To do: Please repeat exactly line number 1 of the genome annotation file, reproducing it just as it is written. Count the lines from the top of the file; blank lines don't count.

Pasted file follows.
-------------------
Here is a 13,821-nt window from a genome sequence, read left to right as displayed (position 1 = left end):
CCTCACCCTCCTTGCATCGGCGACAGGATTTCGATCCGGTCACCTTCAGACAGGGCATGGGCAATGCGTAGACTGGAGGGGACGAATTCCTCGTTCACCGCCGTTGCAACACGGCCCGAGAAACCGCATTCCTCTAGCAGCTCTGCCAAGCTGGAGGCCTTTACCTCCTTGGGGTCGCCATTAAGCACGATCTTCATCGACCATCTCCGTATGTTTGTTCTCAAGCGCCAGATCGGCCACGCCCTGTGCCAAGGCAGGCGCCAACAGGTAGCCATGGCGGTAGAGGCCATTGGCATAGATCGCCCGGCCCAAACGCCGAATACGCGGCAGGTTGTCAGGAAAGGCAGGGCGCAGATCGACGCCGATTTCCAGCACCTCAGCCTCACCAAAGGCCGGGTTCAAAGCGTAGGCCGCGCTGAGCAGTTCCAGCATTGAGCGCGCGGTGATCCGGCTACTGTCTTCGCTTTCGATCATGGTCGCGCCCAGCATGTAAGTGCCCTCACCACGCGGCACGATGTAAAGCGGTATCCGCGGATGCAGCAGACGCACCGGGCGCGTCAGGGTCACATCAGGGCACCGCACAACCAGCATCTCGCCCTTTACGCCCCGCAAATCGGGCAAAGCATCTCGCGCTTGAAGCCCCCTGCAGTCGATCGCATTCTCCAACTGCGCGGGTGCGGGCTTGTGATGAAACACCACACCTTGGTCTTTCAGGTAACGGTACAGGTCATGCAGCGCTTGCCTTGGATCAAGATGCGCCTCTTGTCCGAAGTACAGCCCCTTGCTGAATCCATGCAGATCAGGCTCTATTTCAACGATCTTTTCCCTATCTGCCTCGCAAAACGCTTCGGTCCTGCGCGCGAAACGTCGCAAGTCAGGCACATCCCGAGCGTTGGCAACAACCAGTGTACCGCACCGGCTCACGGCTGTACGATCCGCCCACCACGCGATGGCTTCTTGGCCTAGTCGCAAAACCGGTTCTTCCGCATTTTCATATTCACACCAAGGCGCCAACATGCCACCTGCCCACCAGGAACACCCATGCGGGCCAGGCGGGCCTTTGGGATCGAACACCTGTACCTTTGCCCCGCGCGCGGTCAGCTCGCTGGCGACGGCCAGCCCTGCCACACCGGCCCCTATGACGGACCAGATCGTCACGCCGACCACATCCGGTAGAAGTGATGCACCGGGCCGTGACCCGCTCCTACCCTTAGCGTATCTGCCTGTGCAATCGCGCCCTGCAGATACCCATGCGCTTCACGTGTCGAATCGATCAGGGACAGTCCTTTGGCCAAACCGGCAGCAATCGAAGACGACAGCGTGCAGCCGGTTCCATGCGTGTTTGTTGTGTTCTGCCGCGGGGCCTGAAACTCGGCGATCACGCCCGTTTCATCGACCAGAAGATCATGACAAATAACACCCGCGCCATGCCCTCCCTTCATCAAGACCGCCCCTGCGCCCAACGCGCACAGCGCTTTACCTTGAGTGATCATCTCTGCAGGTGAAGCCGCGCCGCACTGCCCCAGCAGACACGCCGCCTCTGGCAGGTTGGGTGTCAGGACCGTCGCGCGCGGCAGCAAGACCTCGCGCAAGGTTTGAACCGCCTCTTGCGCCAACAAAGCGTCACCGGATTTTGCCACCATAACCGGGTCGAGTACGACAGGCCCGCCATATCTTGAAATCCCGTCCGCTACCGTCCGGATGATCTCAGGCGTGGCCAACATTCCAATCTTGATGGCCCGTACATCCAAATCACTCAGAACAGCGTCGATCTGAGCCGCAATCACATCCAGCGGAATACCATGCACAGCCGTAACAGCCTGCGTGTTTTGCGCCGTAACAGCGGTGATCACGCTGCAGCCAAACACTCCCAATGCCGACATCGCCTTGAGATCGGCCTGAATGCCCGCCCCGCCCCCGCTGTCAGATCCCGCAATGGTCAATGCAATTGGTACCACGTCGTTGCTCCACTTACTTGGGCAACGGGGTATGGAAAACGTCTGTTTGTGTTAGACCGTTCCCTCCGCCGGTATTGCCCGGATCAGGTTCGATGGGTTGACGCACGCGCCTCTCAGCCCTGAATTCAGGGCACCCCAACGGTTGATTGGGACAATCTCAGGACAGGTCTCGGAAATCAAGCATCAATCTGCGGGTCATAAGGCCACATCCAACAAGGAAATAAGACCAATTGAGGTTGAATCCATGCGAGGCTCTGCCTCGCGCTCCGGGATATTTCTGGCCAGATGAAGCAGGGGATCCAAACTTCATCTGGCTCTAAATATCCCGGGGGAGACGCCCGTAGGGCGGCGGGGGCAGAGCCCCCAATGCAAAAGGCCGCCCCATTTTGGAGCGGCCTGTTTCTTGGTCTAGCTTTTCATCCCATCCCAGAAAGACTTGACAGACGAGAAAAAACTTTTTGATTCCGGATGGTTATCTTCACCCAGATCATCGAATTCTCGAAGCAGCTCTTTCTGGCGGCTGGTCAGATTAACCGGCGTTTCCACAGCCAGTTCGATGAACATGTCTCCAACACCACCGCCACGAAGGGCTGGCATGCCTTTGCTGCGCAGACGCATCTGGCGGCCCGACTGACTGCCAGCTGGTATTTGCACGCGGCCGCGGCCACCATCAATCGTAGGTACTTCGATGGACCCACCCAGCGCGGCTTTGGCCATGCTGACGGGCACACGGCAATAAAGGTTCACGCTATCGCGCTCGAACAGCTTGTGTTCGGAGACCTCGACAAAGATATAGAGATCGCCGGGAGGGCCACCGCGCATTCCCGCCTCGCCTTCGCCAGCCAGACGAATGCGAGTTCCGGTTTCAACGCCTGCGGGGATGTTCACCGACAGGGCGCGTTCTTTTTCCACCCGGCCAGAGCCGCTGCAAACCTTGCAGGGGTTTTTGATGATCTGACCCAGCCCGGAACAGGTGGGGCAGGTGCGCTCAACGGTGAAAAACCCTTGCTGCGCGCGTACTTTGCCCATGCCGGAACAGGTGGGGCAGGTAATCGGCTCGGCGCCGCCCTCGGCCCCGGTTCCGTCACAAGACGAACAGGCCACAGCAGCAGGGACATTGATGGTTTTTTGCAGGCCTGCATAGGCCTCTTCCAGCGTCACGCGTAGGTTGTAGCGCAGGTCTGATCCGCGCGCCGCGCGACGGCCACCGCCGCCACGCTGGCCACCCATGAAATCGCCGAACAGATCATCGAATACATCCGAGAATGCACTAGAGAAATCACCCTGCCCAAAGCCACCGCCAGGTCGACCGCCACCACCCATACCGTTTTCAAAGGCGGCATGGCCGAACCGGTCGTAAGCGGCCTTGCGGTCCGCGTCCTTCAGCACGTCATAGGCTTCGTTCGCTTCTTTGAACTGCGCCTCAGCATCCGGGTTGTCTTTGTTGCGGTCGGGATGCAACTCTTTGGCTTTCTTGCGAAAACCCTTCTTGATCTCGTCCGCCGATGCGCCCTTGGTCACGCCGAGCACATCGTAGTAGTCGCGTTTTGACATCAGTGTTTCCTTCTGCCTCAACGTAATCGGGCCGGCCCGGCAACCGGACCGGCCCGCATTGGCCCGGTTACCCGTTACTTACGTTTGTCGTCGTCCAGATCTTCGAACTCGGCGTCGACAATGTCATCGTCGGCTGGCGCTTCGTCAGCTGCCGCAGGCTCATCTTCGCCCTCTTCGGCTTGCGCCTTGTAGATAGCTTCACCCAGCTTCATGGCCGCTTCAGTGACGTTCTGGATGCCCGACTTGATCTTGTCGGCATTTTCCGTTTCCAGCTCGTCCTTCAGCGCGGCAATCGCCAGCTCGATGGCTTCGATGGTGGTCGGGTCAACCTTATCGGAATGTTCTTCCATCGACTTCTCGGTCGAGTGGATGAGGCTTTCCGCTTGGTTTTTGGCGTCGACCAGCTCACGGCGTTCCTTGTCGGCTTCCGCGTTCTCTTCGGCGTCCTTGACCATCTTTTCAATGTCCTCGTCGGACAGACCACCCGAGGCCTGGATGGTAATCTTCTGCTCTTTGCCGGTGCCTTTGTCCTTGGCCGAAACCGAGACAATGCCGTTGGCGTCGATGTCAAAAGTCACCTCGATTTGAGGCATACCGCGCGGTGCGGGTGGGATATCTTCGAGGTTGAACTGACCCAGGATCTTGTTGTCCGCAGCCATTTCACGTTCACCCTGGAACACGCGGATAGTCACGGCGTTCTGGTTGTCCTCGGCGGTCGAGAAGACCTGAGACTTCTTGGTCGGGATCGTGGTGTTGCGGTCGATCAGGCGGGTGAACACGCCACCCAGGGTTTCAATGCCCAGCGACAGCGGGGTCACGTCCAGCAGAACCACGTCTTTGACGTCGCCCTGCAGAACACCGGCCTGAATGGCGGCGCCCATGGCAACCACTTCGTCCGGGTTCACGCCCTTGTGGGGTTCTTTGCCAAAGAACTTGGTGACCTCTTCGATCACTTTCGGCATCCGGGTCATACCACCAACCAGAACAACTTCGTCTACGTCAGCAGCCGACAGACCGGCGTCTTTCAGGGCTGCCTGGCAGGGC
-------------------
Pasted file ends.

Here is a 13,821-nt window from a genome sequence, read left to right as displayed (position 1 = left end):